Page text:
Actually, it was the smaller raptors, at least in silver, that started to break ranks years ago when they stopped adding short positions, but they still mostly went along in increasing and decreasing their net long position in synch with the other commercials. But it has been the recent parting of ways by JPMorgan from the other big shorts that suggest the COMEX Three Musketeers may be a thing of the past. Can I know this for sure? Of course not. And isn’t it possible that JPMorgan may rejoin the other big shorts and add new short positions on the next rally, causing that rally to fail in the end yet again? That is also possible.

At the same time, however, circumstances are different than they been in the past, starting with the overall macroeconomic picture, which is more fraught with uncertainty than any of us have ever witnessed – an environment historically quite favorable for gold and silver. Beyond that, the recent set up on the COMEX is nearly as unprecedented as is the general world condition. Not only have the COMEX Three Musketeers lost their former leading participant, it is also true that the ex-member (JPM) stands to make a bloody fortune by continuing to go its own way.

JPMorgan is already $10 billion ahead on its net gold and silver physical position and with no COMEX short position stands to make countless billions more by, quite simply, doing nothing (not adding shorts or selling physical). Yes, JPM has been favorably positioned for a price liftoff before, but not as favorably as it is now. Plus, the other big shorts have never been as unfavorably positioned as they are now. That’s a pretty potent combination.

What makes the big shorts particularly vulnerable currently (as I hope I have been conveying) is the apparent absence of large potential selling from managed money traders and other speculators on the COMEX, particularly in silver, but also in gold. JPMorgan appears to have captured a much larger percentage of the speculative selling to date in buying back its short positions so as to deprive the other big shorts the opportunity to cover shorts. If I am correct and the speculative selling to the downside is “washed out”, then it’s hard to imagine great numbers of big 8 shorts being closed out on the sharply lower prices necessary for the big shorts to exit without incurring large realized losses.

Therefore, it’s much easier to envision the big shorts giving up the ghost at some point and trying to exit on higher prices. Should that occur, of course, then we’re talking about a price sea change none of us have ever experienced and one that promises to establish historical records that will endure, particularly in silver. Yes, I know that silver has been a price dog, but also believe I know why it has been such a dog, namely, because it has been the most manipulated market in history and that we may be on the cusp of that manipulation ending if the COMEX Three Musketeers have disbanded permanently.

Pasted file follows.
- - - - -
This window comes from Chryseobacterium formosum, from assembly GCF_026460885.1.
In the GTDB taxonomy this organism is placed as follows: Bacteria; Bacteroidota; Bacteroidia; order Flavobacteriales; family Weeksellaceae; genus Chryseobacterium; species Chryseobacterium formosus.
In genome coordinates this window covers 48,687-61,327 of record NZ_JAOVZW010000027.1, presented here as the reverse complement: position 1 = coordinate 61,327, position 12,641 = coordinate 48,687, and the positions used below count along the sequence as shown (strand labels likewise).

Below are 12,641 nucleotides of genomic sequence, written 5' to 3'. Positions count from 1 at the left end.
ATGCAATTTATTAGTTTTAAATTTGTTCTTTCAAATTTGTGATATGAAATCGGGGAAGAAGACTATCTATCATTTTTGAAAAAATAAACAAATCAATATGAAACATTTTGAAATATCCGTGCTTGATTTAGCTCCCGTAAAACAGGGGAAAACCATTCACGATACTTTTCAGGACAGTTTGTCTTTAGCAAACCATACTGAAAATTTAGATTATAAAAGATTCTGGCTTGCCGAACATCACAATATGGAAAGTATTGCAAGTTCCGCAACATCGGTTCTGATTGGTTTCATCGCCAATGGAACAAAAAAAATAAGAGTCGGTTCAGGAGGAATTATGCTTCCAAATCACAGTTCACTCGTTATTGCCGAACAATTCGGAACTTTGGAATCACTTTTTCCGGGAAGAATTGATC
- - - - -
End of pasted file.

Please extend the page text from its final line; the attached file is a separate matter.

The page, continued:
Before moving on to other metal matters, I’d like to comment on the sharp recent rise in crude oil prices. A couple of weeks ago, on the occasion of the May NYMEX crude oil futures contract plunging by $58 to settle at minus $37 per barrel on April 21, I wrote how this was basically impossible and was the result of phony manipulative trading, largely at the hands of JPMorgan. The next day, the June NYMEX crude oil contract traded as low as $6.50, amid reports it, too, was headed for negative prices of as much as $100, according to an analyst quoted by zero hedge.

Instead of falling sharply into even steeper negative numbers, the June contract more than quadrupled from its low on April 22, despite, I would submit, not that much of radical change in oil fundamentals. Yes, oil production is falling and we are slowly eliminating the surplus in oil; but storage capacity is still restrained and the world now has to work off a supply glut of epic proportions. My point is not to handicap future oil prices, as I continue to avoid that like the plague. My point is to highlight the crooked nature of the CME Group and JPMorgan in rigging prices any which way they choose. There was never any legitimate reason for oil prices to go negative, certainly not $40 negative, and the fact that was what occurred is just conformation of a rigged market. The subsequent sharp rally is just a re-confirmation of how crooked futures trading is on CME Group exchanges.